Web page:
America is chock-full of quirky, strange, and incredibly interesting small towns. We even turn some of them into tourist destinations, or make them starring characters in television shows and movies, like Twin Peaks, or Deadwood. If you were to take a road trip across the country, you’ll find yourself in all manner of variability — from the hippie enclaves of the desert southwest (looking at you, Sedona), to the sleepy, colonial villages of New England.
Of course, anyone who actually has spent a lot of time on the national Interstate system would probably balk at the notion as well. A great deal of America’s cities and towns are strikingly similar. On a cross-country trek on, say, I-70, a large stretch will reveal many towns that contain some gas stations, a few chain restaurants, and a Walmart. That’s not to say those places don’t have their unique qualities, but they do seem to blend together after a while.
But then you have those small towns that may as well have come out of an episode of The X-Files. Small towns built around a central theme — or that are populated, in large part, by a certain group of people. You’ve probably been to one, and left wondering if any of it had been real. Every state has these small villages, and sometimes they can be a lot of fun. Other times, they’re places you hope to never see again.
We’ve compiled a short list of some of America’s coolest and strangest small towns, and have showcased them on the following pages. From coast to coast, and even outside the lower 48, here are six of America’s most unique small towns.
1. Rachel, Nev.
Rachel, Nev. is a magnet for UFO seekers. And it makes perfect sense, as it lies right on the Extraterrestrial Highway, a stretch of Nevada State Route 375 that borders the Nevada Test Site and Area 51. Thus, people have been seeing weird things in the sky for decades. You can even visit the famed UFO-themed restaurant, the Little Al’e’Inn, for some alien merchandise. Head out to the mystical ‘black mailbox‘ for flying saucer views, while you’re at it!
2. Leavenworth, Wash.
Ever felt the urge to visit the German highlands, for one reason or another? No need to make the cross-Atlantic flight — you simply need to head to Leavenworth, a small town nestled in the Cascades, a couple hours east of Seattle. Leavenworth is built around a Bavarian theme, with the towns numerous shops and restaurants all sporting class German decor. Even the McDonald’s is unrecognizable. There’s tons of nearby activities as well, including rafting and skiing, and Oktoberfest simply can’t be missed.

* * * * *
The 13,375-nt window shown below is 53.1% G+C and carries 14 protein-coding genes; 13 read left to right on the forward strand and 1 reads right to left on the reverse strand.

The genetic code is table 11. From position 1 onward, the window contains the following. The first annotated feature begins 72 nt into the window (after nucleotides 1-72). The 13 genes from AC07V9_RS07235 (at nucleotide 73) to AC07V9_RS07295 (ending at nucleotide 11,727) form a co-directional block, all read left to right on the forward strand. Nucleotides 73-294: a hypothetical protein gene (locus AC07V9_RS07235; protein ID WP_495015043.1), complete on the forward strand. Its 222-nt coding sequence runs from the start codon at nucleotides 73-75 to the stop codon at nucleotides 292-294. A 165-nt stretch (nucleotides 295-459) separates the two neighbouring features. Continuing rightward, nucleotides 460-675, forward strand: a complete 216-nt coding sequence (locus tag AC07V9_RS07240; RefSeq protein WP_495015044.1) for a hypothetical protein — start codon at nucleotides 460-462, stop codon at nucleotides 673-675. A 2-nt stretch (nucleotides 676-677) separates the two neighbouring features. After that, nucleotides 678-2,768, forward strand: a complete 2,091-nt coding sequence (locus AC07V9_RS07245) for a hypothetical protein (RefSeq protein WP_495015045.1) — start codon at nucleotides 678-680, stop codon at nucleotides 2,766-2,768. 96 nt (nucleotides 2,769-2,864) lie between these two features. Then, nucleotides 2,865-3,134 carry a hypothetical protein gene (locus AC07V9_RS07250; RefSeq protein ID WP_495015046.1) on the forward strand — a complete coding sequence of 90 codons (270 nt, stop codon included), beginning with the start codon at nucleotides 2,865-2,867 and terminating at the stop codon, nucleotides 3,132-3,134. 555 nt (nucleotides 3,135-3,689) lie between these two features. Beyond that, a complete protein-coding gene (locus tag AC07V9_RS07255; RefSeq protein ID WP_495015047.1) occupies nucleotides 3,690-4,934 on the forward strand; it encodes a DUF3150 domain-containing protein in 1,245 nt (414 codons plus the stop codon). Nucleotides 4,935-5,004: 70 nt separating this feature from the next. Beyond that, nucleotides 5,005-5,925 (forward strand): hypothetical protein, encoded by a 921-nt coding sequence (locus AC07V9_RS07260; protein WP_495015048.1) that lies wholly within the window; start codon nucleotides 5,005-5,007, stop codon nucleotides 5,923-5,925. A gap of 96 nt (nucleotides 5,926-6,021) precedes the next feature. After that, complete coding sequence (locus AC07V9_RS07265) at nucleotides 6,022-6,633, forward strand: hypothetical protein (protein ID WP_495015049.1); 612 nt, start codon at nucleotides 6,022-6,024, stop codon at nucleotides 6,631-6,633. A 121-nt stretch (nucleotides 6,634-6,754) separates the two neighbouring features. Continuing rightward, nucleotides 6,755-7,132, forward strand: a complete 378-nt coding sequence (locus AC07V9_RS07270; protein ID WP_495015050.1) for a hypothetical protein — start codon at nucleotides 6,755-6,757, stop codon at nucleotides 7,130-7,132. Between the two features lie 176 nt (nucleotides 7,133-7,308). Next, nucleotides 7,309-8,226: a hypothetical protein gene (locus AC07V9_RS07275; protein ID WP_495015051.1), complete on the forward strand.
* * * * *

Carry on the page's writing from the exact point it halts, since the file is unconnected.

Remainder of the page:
3. Centralia, Pa.
For those looking to up the creepiness factor, how about a stop at the town that inspired the Silent Hill video game and movie franchise? That town is Centralia, Pa., which is little more than a ghost town located off of I-81, north of Harrisburg. What makes Centralia special is that it’s effectively been on fire for half a century — the underground coal mines under the town have been smoldering for decades, causing everyone and everything to high-tail it out of there. Today, you can still check it out, and see steam and smoke pouring out from fissures and cracks in the road.
4. Miracle Village, Fla.
What do you do with a bunch of registered sex offenders, who legally can’t be within a certain distance of schools, parks, and other places children might be found? If you’re the town of Pahokee, Fla., you give them their own little town, surrounded by farms, a couple of miles away. That’s Miracle Village, which was founded by a minister who had worked in prisons for decades, giving sex offenders a place where they can carry on their lives on the peripheral of society. It’s rather fascinating, and there are lots of pictures from inside the village around the Internet. It’s just not the kind of place you’ll want to swing by on a road trip.
5. Chicken, Alaska
What’s that? Chicken Alaska? Yes. Chicken, Alaska.
The town of Chicken is located in, well, Alaska, on Highway 5, a short way from the Alaska-Canada border. It’s not much of a town, and more of a small pit-stop, as you can see from the short video tour above. It was originally founded as a gold mining camp, and as recently as 2010, had a population of seven. Chicken boasts a small air strip, gift shop, post office, and naturally, a mini-golf course.
6. DISH, Texas
DISH, Texas is a pretty unremarkable place — with its name being the exception. You see, DISH residents literally sold the town’s name to a corporation, DISH Network, in exchange for free satellite television. Only around 200 or so people actually live in DISH, which is located north of Fort Worth, and the community itself was only incorporated in 2000. But here’s the thing: DISH residents don’t even get free TV for life — the deal only lasted 10 years. If you thought naming stadiums and arenas after corporations was a bit much, the renaming of DISH (originally called Clark) is enough to make you switch to cable.
Follow Sam on Twitter @Sliceofginger
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